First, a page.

Boeing and Airbus face competition from first Japanese airliner in 50 years
A new, long-delayed 88-passenger jet from Japan may finally be the right plane at the right time.
More cities in Asia and Europe are seeking to link up with one another and the global air travel network. The Mitsubishi Regional Jet, the first airliner built in Japan since the 1960s, began certification flights last month in Moses Lake, Wash., to satisfy that demand.
Mitsubishi Heavy Industries Ltd.’s new airliner is testing the skies just as rivals are moving to sell off their manufacturing operations for jets with as many as 160 seats. Boeing Co. is set to buy 80% of Embraer’s commercial operations in a joint venture, while Bombardier Inc. last year sold control of its C Series airliner project to Airbus and is exploring “ strategic options” for its regional-jet operations.
At stake, particularly in the market for jets with fewer seats, is $135 billion in sales over the next 20 years or so, according to industry group Japan Aircraft Development Corp.
“Bombardier’s moves do indeed create opportunities for the MRJ,’’ said Richard Aboulafia, an aerospace analyst at Teal Group. “It’s the biggest single factor in the MRJ’s favor.’’
With few seats and smaller fuselages, regional jets are a different class of aircraft from larger narrow-body planes such as Boeing’s 737 or Airbus’s A320. The MRJ has a range of about 2,000 miles, while a smaller variant can haul as many as 76 people for about the same distance.
A longtime supplier of aircraft components to Boeing, Mitsubishi Heavy is developing the MRJ to emerge from its customer’s shadow. After spending at least $2 billion over more than a decade, the manufacturer is looking to get its jet certified and start deliveries to launch partner ANA Holdings Inc.
Mitsubishi initially planned test flights in 2012 but blew past that deadline because of production difficulties. Now the company — which makes ships, nuclear power plants and aerospace components — expects to have the plane ready for customers next year, a timetable that will test the company, said Mitsubishi Aircraft Corp. President Hisakazu Mizutani.
“This coming year is extremely important for us,” Mizutani said at a media event Tuesday in the central Japanese city of Nagoya.
A lot now hinges on Mitsubishi’s ability to get the jets ready on schedule, said Sho Fukuhara, an analyst at Jefferies Japan Ltd. who said the company’s current 407 MRJ orders aren’t enough to make the program profitable.
“Longer term, there should be an opportunity, but right now they have to deliver the very first plane,” Fukuhara said. “Potential buyers are looking at how they proceed with their schedule.”
The company announced in October it was adding an extra $1.52 billion in capital to its aircraft unit’s existing capital of nearly $900 million; Mitsubishi also canceled about $450 million of debt owed by the aircraft division.
Also adding to Mitsubishi Heavy’s challenges is a lawsuit filed by Bombardier in Seattle in October, accusing the Japanese company of acquiring secret information and causing Bombardier “to suffer irreparable financial loss.” Mitsubishi countersued, denying the Montreal company’s accusations and saying that it violated antitrust laws through “a multifaceted scheme to expand its power within the regional jet market by impeding the entrance of a new competing aircraft.”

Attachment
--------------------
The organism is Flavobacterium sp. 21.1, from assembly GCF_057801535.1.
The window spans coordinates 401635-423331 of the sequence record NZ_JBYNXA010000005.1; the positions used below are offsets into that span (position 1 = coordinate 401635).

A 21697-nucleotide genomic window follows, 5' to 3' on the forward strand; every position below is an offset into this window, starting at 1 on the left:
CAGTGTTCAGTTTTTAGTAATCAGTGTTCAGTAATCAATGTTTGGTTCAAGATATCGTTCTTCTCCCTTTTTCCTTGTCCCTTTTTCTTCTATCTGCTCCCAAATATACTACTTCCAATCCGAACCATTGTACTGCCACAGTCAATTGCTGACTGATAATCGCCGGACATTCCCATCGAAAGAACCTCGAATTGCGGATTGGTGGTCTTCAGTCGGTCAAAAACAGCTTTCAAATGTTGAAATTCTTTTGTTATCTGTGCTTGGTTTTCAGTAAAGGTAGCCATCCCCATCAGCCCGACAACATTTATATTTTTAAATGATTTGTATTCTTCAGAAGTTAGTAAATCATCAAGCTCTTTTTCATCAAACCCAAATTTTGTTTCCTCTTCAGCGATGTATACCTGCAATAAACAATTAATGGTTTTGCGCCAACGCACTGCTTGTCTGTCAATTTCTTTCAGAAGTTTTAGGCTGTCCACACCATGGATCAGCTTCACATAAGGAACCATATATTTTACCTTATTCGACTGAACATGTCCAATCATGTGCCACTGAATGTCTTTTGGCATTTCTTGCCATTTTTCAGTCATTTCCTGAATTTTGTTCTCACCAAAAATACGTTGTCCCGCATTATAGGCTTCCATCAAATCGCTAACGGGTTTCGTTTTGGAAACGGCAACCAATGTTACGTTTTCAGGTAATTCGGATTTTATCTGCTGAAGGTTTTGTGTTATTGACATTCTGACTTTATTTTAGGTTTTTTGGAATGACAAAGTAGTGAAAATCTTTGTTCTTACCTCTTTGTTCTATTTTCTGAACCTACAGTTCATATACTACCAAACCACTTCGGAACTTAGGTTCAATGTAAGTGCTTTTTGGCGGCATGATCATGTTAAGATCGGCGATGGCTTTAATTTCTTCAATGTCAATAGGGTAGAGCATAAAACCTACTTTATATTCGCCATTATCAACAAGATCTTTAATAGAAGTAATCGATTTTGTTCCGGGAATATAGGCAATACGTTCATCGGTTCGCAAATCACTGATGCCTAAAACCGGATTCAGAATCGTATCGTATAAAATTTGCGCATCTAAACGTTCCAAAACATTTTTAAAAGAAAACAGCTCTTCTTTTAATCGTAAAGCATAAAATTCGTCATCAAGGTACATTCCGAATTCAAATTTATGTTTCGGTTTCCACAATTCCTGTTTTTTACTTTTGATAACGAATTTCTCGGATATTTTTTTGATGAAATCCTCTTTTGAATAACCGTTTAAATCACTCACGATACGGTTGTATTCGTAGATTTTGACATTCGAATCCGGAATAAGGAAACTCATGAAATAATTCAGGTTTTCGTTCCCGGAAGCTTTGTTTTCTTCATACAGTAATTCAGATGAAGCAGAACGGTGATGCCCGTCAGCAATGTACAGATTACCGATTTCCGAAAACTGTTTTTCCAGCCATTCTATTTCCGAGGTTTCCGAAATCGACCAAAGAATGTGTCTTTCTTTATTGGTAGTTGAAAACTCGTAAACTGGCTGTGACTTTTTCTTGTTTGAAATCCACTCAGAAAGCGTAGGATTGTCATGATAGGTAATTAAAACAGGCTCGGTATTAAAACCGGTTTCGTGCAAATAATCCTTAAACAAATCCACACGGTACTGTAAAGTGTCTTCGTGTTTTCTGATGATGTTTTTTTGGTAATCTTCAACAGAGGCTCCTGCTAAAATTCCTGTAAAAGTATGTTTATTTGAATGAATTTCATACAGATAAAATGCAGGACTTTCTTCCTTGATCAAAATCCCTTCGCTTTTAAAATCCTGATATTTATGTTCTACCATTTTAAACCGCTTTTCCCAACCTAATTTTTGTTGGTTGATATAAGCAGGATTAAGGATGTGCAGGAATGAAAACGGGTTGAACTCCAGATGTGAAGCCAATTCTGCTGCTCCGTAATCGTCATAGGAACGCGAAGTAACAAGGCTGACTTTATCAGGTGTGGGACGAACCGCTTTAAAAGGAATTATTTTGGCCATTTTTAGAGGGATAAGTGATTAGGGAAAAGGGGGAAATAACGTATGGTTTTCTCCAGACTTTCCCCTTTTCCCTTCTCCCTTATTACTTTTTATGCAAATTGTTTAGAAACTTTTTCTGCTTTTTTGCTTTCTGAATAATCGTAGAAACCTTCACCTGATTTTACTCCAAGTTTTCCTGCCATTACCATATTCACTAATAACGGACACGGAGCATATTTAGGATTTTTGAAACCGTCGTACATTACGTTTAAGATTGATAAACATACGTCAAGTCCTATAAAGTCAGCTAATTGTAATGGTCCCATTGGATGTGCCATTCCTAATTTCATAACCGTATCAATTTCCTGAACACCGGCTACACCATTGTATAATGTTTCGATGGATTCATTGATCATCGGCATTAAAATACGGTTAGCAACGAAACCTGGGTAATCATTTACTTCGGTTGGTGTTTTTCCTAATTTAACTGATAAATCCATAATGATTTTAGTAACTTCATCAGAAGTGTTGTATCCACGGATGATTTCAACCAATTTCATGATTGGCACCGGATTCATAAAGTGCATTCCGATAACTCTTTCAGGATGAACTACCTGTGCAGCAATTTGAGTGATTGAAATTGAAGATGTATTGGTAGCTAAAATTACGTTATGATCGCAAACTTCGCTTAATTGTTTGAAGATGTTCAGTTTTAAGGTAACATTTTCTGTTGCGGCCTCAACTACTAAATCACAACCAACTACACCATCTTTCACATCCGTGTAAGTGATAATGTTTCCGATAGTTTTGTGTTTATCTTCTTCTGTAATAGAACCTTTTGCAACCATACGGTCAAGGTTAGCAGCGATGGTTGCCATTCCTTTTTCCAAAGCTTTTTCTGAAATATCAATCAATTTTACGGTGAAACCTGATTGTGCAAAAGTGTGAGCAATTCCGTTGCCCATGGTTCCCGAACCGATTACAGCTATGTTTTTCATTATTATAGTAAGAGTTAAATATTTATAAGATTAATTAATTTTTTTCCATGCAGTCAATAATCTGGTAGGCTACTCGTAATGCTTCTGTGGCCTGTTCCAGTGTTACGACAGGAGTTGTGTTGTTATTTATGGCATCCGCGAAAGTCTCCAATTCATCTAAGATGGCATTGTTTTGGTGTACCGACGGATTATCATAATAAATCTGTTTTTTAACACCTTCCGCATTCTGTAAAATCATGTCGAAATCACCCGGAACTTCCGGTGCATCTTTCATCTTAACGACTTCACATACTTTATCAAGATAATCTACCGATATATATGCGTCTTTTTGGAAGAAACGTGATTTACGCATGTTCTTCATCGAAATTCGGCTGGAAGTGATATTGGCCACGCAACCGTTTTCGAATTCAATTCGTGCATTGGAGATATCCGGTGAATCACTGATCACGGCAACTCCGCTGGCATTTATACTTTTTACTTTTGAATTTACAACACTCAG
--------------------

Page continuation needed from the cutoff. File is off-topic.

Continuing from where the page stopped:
Bombardier denies the allegations and will vigorously defend itself, spokesman Simon Letendre said in an emailed statement.
“Our views are completely different, and so we’re looking to get a clear determination in a public forum,” Mizutani said.
Mitsubishi Heavy isn’t the only Asian manufacturer betting that it can build aircraft cheaper and more efficiently. Commercial Aircraft Corp. of China Ltd., also known as Comac, has a new regional jet in service, while Korea Aerospace Industries Ltd. is studying whether to develop a 100-passenger aircraft.
“The aviation market in Asia is expected to grow further in the coming years, and there will be demand for these aircraft,” said Lee Dong-heon, an analyst at Daishin Securities Co. in Seoul. “The shift in the regional aviation segment we have seen over the last year or so has opened opportunities.”
In order to compete, Mitsubishi can’t just rely on its home market. The biggest customers therefore could be in the U.S., where large airlines try to cut costs by outsourcing short flights to smaller carriers that fly regional jets. Trans States Airlines Inc., which operates flights for United Airlines under the name United Express, ordered 50 of the planes, with options for 50 more, in 2010. Trans World didn’t respond to requests for comment.
The weight and capacity of the MRJ now in testing are too large for many regional carriers, according to Bloomberg Intelligence analyst George Ferguson, although the company plans to introduce the smaller version in 2021.
As part of its preparations to ramp up deliveries and support operations, Mitsubishi’s aircraft unit separated its sales and marketing divisions this month, created a customer support unit and moved its U.S. headquarters to Renton, Wash., the Seattle suburb where Boeing assembles its 737 jets.
“The need for regional jets isn’t going down,” Mizutani said “The MRJ is fully capable of competing in the market.”
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